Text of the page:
Given these existing regulations, McGuffin said, “[W]hat AHPA keeps going back to is: Is there a problem that needs to be solved? And is the fact that FDA can’t say there are [for example] 62,503 products [in the market], is that a problem? We don’t see it as a problem.” Furthermore, he pointed out, FDA does not utilize a listing-type system for products such as food. “FDA also doesn’t know how many brands of potato chips there are,” he said. “FDA doesn’t know how many brands of cookies there are, or the exact kinds of cookies being sold.”
“If it were a problem to be solved, then we would be supportive,” he added.
Supporters of a listing emphasize that a listing would serve merely as a repository for information but would not otherwise be used as a means for FDA to overreach its existing regulatory authority for dietary supplements. At the CRN conference, Campbell said, “Responsible actors have nothing to fear from a mandatory listing.”
During his speech, FDA’s Schiller said: “We’re not talking about imposing a new premarket approval requirement.”
A primary concern for AHPA’s members, however, is that FDA could somehow use the information provided by companies as a means of enforcement, McGuffin said: “Absolutely. That’s a concern that has been clearly articulated by numerous AHPA members.” For instance, he said, if FDA decided that a certain ingredient is a regulatory concern, it could use the mandatory listing database as a searchable way to target industry companies selling that ingredient. “There are concerns,” he said, “that there would be regulatory mischief that would result.”
Would a mandatory listing give consumers more confidence in FDA’s regulatory oversight of dietary supplements? In a recent survey conducted by the PEW Charitable Trusts, consumers who were polled generally said they supported the idea of a mandatory FDA listing. That same survey, however, likewise found that the consumers polled did not know how FDA currently regulates dietary supplements under existing laws.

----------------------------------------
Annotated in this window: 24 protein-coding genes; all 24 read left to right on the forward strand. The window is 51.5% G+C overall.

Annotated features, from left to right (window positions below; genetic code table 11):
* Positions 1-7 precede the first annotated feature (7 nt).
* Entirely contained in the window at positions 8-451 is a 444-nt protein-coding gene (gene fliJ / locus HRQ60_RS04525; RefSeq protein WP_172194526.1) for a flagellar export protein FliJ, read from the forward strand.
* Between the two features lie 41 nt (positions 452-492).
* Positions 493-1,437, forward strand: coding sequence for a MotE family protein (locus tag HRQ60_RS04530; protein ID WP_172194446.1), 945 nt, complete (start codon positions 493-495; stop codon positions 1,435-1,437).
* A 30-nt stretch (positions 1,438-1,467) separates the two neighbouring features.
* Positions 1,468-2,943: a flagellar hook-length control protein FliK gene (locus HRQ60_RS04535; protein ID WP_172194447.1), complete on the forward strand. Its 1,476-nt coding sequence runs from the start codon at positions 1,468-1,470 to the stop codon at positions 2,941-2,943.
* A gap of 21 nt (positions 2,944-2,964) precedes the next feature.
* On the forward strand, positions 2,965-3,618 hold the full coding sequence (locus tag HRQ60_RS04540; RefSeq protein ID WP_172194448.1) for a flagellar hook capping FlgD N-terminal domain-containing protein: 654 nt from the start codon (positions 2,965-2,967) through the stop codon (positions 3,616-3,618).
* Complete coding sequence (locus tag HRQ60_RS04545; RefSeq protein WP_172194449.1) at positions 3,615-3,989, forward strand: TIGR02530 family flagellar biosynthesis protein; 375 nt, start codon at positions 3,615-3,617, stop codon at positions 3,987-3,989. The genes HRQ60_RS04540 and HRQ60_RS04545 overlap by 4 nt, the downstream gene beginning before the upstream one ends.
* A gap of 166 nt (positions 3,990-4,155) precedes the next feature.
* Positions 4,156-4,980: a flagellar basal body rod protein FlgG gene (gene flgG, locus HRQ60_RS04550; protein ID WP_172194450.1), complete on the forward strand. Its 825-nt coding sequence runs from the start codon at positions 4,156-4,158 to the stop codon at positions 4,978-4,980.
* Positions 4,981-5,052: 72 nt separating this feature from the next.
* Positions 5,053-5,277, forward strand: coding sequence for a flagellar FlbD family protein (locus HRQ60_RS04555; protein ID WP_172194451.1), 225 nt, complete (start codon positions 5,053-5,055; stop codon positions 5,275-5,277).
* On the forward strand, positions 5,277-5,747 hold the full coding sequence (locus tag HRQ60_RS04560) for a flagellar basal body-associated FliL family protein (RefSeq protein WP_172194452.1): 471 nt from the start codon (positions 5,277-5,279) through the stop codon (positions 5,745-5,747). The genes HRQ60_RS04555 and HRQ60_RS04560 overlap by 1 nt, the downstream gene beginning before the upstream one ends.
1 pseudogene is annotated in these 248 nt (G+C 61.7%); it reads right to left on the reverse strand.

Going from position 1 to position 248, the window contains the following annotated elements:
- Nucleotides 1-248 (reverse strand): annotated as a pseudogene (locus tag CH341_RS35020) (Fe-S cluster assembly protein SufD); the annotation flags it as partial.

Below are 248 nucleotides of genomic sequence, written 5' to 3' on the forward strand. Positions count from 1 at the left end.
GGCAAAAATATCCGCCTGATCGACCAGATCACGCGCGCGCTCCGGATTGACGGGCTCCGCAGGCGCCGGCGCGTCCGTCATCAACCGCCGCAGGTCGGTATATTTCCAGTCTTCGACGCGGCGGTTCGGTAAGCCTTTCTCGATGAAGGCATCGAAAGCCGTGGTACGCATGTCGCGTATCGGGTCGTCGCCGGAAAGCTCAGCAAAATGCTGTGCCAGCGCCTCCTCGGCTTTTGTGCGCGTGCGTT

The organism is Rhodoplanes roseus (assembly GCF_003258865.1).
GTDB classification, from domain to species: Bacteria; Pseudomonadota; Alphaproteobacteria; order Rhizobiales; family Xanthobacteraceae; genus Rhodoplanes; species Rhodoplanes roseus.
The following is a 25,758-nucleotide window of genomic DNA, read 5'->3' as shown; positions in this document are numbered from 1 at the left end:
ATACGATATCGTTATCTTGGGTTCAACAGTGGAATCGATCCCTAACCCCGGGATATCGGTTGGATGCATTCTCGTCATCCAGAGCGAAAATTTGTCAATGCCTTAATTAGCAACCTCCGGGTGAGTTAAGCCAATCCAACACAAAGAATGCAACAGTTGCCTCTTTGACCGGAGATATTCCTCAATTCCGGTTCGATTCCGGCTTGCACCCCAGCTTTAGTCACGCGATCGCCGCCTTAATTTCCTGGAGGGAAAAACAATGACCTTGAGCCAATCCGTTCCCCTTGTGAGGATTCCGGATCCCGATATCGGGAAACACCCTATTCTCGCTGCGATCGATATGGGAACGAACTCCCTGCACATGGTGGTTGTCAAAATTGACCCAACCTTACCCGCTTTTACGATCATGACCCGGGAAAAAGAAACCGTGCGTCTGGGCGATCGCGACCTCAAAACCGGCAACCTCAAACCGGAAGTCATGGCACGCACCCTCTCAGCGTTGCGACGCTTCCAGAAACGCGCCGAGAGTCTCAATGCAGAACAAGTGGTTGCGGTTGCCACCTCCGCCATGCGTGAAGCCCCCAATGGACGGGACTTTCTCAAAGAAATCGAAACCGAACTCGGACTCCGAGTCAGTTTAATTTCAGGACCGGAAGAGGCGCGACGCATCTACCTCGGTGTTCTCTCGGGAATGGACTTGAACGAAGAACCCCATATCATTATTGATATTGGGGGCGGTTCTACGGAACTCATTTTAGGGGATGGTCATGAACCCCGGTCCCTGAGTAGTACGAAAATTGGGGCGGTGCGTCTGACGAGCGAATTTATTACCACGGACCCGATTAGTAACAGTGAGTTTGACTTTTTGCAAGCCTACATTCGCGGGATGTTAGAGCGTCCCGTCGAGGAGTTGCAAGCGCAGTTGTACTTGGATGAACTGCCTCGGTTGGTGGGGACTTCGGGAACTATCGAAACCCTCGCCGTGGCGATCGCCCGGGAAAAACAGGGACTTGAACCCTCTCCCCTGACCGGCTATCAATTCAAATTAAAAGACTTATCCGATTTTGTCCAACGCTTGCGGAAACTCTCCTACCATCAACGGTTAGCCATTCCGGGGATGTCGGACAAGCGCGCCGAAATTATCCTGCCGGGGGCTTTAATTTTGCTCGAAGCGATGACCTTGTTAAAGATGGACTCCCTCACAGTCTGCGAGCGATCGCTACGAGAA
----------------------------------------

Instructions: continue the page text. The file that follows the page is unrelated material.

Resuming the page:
McGuffin said that that changing FDA laws to add a mandatory listing won’t increase consumer understanding of supplement regulations. What’s more, he said, consumers already have high confidence in the supplement category, as evidenced by data from CRN’s own 2019 Consumer Survey on Dietary Supplements, which showed that up to 85% of U.S. consumers polled were confident in the safety and quality of dietary supplements overall.
“We don’t have a consumer confidence problem,” McGuffin said. “We don’t have people saying, ‘What are these mysterious things, and how could I possibly decide to use this?’ That’s not the experience. The marketplace is content with our products. We’ve been selling them safe products under the Federal Food, Drug, and Cosmetic Act for decades. There’s not a problem there that needs to be fixed.”
Dietary supplement associations often find themselves in agreement on issues, but on the topic of a mandatory product listing, support remains split. Lack of consensus will make it more difficult as supporters and non-supporters lobby their own positions with policymakers.
At the conference, CRN’s president and CEO, Steve Mister, said, “[W]here does that leave us? Should CRN actively push forward with legislation that we know other associations will oppose? Should we actively work to halt the efforts of other groups whose actions we believe are detrimental to this industry? How should we resolve the differences in opinion when everyone seems to be more and more dug in on their positions? This is even more concerning because we find that many of our members are also members of these other associations. They’re paying dues for both efforts.” Being members of two associations working at cross-purposes on an issue like a mandatory listing is a waste of a member’s money, he said.
Mister encouraged industry companies who are members of associations not to be passive and to ensure they understand the position of their associations on issues such as the mandatory listing-and to ensure those positions are in line with their own.
“Let your voice be known,” he said. “If you’re paying dues, you have a right to have a voice, and if your association does not speak for you [and your beliefs], you should be asking, ‘Why not? Who listens to you? Who speaks for you?’”
McGuffin said that AHPA continues to gauge support-or lack of support-for a mandatory listing. Both McGuffin and Mister said they continue to listen to all sides of the argument.
Said Mister: “I don’t mean to suggest here that CRN’s position in all of these cases is infallible, or that the opposing views are necessarily wrong, or even that CRN’s board might not be able to change its mind if they were persuaded to do so.”
McGuffin said: “We’re working hard to see if we can find consensus on this, which would mean either one of us moving completely or each of us moving some. But there already has been quite a lot of movement.”
Short of consensus, he acknowledged the possibility that it could “come to a complete difference of opinion if it gets to where there’s legislation introduced.” However, he said, “I’ll keep taking it back to my board and my members and see if there’s any openness to changing our position, and I know that Steve’s doing the same.”